U.S. President Donald Trump is open to reforming the country’s biofuels policy if it can be done in a way that protects jobs in both the refining and agriculture industries, senators said on Thursday after a meeting with Trump on the issue.
Nine lawmakers had requested the meeting with Trump to argue that the Renewable Fuel Standard, or RFS, a law requiring refiners to blend increasing amounts of biofuels like corn-based ethanol into the fuel supply every year, was threatening to put refineries in their districts out of business.
The Trump administration ruled in favor of Big Corn and against the refining industry in a series of decisions this year, with senators on both sides using parliamentary procedures such as holds on administrative appointments to punish their rivals.
Republican Senator Bill Cassidy of Louisiana told reporters after the meeting that Trump’s attitude was to “get it done.”
“Get both sides together to find a win-win, so we can say to the farmers: ‘Listen, we got your back,’ but to the people employed in the refineries: ‘You’re not going to lose your job,” Cassidy said of Trump’s comments.
Republican Senator James Lankford of Oklahoma also said Trump expressed a desire to help refiners, but added there were no conclusions about how to do it.
“It was just a recognition that this is a more complicated problem and we’re going to have to get everybody together from all sides,” Lankford told reporters.
A White House official did not immediately respond to a request for comment on the meeting.
The White House said earlier in the day the meeting would include Environmental Protection Agency Administrator Scott Pruitt, Agriculture Secretary Sonny Perdue and Energy Secretary Rick Perry.
REFINERS SEEK CHANGES
The RFS was introduced more than a decade ago by President George W. Bush as a way to boost U.S. agriculture, slash energy imports and cut emissions, and has since fostered a market for ethanol amounting to 15 billion gallons a year.
Refiners oppose the RFS because they say it costs them hundreds of millions of dollars a year in blending and regulatory expenses while propping up demand for rival fuels.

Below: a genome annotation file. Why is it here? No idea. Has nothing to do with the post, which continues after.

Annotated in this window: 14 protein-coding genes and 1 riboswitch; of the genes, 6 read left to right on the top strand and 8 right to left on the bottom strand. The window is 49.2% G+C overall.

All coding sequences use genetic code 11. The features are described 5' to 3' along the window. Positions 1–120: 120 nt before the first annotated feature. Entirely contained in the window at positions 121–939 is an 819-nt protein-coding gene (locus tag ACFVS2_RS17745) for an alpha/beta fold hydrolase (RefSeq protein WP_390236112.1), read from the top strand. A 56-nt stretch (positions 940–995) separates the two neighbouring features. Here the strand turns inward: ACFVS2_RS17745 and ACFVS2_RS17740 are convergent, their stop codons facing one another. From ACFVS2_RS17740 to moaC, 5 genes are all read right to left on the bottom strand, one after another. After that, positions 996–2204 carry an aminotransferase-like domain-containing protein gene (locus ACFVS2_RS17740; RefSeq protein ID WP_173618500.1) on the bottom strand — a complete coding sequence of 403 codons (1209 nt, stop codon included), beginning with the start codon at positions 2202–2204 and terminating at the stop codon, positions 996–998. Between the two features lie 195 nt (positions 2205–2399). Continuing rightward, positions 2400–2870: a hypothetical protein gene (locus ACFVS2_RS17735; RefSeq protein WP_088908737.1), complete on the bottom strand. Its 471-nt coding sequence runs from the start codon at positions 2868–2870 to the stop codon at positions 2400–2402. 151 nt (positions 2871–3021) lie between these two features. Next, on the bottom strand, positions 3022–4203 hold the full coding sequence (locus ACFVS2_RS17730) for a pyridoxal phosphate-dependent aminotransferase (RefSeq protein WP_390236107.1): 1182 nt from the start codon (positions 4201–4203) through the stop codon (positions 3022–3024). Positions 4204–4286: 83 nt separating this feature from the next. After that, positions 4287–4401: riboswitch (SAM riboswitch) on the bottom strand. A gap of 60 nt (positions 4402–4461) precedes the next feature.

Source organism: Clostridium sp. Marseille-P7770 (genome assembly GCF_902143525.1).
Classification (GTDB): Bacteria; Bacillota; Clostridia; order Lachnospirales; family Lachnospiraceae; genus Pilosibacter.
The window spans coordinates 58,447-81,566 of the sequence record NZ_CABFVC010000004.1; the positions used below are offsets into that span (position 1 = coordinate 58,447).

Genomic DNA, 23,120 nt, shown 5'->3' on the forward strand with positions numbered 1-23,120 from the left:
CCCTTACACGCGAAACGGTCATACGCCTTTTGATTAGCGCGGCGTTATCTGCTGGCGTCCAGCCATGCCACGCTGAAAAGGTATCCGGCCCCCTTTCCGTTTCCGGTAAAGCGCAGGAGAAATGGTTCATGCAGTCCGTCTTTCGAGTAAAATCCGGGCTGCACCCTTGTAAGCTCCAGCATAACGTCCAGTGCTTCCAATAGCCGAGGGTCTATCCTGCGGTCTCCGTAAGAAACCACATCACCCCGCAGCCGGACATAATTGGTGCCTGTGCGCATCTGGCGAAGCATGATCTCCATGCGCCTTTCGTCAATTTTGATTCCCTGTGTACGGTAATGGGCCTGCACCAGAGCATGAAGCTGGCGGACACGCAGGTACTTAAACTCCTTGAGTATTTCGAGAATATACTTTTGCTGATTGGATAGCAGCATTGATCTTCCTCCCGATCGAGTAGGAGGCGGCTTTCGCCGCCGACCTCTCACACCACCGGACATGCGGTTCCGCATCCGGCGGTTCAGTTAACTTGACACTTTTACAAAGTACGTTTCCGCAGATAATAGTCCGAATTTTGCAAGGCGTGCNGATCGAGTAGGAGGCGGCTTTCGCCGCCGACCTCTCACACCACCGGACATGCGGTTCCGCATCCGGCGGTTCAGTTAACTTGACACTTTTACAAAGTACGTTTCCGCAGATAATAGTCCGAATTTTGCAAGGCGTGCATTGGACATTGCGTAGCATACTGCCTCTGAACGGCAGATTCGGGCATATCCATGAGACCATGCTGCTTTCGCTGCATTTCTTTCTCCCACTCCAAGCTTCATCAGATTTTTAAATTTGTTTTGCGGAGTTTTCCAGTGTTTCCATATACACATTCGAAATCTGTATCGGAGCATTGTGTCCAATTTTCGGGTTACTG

They have requested tweaks to the policy in the past that would cut the annual volume targets for biofuels, allow ethanol exports to be counted against those targets, or shift the blending burden to supply terminals from refiners.
While the leadership of the EPA, which administers the RFS, had considered some of the changes, it ultimately rejected them under pressure from Midwestern lawmakers, and slightly increased biofuels volumes targets for 2018.
The meeting with Trump could set the stage for negotiations over legislation to overhaul the RFS, but any measure would likely require cooperation from representatives of the corn belt. Republican Senator Chuck Grassley of Iowa said this week he was not invited to the meeting and called it “a waste of time.”
Republican Senator Ted Cruz of Texas and eight other Republican senators from states with oil refineries had requested the meeting with Trump in a letter in October.
Cruz said he would block Iowa Agriculture Secretary Bill Northey’s nomination to a key post at the U.S. Department of Agriculture until he got the meeting. A Cruz spokesman did not respond to requests for comment on Thursday.
(Additional reporting by Jarrett Renshaw and Steve Holland; Editing by Jeffrey Benkoe and Peter Cooney)